Tuesday night, a stomach bug hit me hard. I had not been feeling well all afternoon, but after dinner, my stomach took a flip and left me throwing up in the bushes outside the hotel restaurant. I was afraid to take any anti-nausea medicine for fear it would react with my MS medicine. All night long, as my stomach rolled and churned, I prayed that I would be well enough to travel to the center the next day. With the week’s scheduling, food baskets on Monday, staff Fiesta on Tuesday and New Year’s Celebration on Thursday, I knew that if Bili were going to visit, it would likely be on Wednesday and I did not want to miss it. Thankfully, the worst seemed to be over by the time I had to board the bus and with a churning stomach I travelled with the rest of the group. I prayed not only that Bili would come, but that Daughter in Law, M’s sponsored child, Sandra, would come as well. M. fell in love with Sandra on our trip last March. The reason we were here in December was because it broke M.’s heart to leave Sandra behind. I promised M. we would come back to see Sandra but when M. found out in June that Sandra had gone home, she feared she would never see her girl again. Though youngest son and his wife have barely “a pot to pee in” right now, they make the sacrifice each month to pay the $35 it takes to make sure Sandra and her family are fed. Since M. sponsored Sandra, I hoped that there was a chance that Sandra would visit while we were there. Honestly, I wanted Sandra to come more than I did Bili. It was important for M. to see Sandra with her family and get some closure like I was able to do with Bili last spring. As the bus pulled into its parking spot at the entrance to the Center, a group of people greeted us and M. shouted, “Its Sandra!” She and her mother, grandmother and older brother made the one hour trip to the Center just to see M.! Though Sandra was shy, Miranda got to visit with her family and learn a little bit about them. It was a wonderful answer to prayer. But, Bili was not there. Disappointed, I went about my regular tasks until Olivia came to get me saying that M. needed me. But, when I exited the Center, much to my delight instead of M. waiting on me, it was my boy, Bili! My stomach still churned, my head hurt, but all was right with the world. We played. He got a haircut. I laughed with his mother and older sister, Thelma Suzanna. I admired his baby sister, Kimberly Michelle. I gave his family some gifts. The time flew by, but I ignored my physical discomfort and soaked in the sweetness of the morning. Then, it was time to part. Thelma promised to look out for BIli in school. Bili’s mama wrapped Kimberly up on her back and loaded the duffle bag full of gifts on her head. The three of them walked down the hill and out of sight. At least until I can get down there again, my boy will be a memory to me, but thanks to Orphans Heart, he will continue to live and thrive there in his community. Who knows what he will be when he grows up? God does.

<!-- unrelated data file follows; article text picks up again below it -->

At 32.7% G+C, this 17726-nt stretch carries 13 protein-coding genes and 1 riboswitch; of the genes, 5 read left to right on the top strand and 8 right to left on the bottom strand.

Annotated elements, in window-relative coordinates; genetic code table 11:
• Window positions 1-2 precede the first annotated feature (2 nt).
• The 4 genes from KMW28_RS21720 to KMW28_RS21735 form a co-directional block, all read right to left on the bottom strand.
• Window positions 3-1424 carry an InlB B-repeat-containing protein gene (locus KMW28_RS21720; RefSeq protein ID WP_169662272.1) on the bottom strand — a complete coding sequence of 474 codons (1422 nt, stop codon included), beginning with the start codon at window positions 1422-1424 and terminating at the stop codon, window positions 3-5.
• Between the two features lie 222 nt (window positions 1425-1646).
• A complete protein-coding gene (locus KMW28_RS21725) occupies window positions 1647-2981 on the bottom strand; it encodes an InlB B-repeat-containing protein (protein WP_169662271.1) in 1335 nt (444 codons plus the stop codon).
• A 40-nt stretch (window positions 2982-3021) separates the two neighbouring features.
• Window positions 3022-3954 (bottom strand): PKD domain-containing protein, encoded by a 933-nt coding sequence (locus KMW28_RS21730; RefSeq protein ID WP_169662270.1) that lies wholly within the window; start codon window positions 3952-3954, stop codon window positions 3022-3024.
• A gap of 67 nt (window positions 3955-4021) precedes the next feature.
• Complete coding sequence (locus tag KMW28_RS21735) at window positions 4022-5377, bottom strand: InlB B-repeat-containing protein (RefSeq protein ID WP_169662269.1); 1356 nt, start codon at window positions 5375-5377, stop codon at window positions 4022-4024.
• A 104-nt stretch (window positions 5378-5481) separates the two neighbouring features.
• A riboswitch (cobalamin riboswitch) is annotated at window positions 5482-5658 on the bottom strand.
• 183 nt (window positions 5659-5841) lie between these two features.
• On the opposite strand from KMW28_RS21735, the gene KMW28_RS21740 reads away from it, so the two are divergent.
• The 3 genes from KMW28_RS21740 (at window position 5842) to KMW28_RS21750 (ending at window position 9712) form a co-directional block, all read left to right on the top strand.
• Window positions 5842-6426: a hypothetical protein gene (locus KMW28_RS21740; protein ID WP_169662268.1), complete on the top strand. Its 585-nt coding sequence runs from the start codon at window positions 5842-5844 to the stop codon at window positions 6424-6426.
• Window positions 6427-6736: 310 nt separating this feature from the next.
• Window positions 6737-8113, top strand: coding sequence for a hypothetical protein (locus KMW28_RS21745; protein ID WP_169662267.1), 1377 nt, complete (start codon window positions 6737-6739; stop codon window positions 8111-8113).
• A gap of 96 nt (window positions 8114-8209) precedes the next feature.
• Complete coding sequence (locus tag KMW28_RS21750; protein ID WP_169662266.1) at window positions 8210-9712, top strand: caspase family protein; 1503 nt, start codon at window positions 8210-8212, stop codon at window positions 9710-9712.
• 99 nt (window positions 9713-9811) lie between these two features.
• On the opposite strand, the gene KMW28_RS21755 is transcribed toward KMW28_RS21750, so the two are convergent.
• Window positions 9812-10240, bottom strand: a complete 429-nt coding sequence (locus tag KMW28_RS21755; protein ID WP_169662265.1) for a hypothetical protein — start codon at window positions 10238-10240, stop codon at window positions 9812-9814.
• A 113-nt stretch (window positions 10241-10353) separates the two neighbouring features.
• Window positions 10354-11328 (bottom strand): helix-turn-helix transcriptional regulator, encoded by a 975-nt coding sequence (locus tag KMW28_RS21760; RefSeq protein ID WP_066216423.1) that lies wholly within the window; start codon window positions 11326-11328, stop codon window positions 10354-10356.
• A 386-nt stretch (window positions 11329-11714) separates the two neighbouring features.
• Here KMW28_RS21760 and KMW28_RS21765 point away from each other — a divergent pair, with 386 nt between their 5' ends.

I had not planned on spending New Year’s Eve in bed. I heard about the extravagant displays of fireworks in Antigua on New Year’s Eve and since I find even the most rudimentary fireworks awe inspiring, I wanted to see them. But, the stomach bug compelled me to go to bed on New Year’s Eve at 6:30 and I slept straight through until 6:30 the next morning when I drug myself up for some tea and toast and hoped I could make it through the rest of the day at the Center. I heard some of the rumbling and bangs in the midst of my sleep, but could not bring myself to go to the window. M. told me that the fireworks were “almost as good as Disney World,” so I know I would have enjoyed them. But, I just couldn’t do it. I need not have feared I’d missed it all. Despite the rising sun and light shining on the country of Guatemala, the people continued to celebrate throughout New Year’s Day. “Fiesta bombs” exploded all over Antigua and then, San Juan. At noon, there was enough noise that it sounded like midnight though there were no bright colors in the sky to accompany the sound. Despite the merrymaking, the last day at the Center was a solemn one. First thing, I shared with Christy that I likely would not be back for at least a year. She understood when I explained my reasoning. 2015 is going to be a year of frugality for us as we pay off some debt in anticipation of retirement. We enjoyed some time together cleaning and mopping. There was more work to do as she was in charge of both the Ducks and the Squirrels. Due to the holiday, half the nannies had the day off. Once the work was done, I spent the rest of the day sitting quietly, watching the children play, intervening when I needed to, but silently praying for them, for their futures and for those who would impact their lives. Rosario, a little girls who had given me a hard time all week, chose that morning to try and make it up to me by snuggling in my lap. Earlier in the week, she was being naughty at nap time and I threatened to move her name to the bottom of the behavior chart but I didn’t know her name. When I asked her, she gave me the name of one of the other girls! Smart little thing. The day sped by. Before we knew it, lunchtime was over, naps were finished and afternoon snack distributed and it was time for us to get on the bus and say good-bye. The children were still eating, but they marched out anyway to line up along the drive and wave, calling ‘Adios!” That moment is always so poignant and makes team members weep with sorrow. Though I wish I had not gotten sick, I am still glad I went to Guatemala. As always, I get more out of the mission trip than I think those who I go to bless do and it is a reminder that God has plans for good, is in control and even when I cannot see it, He continues to work.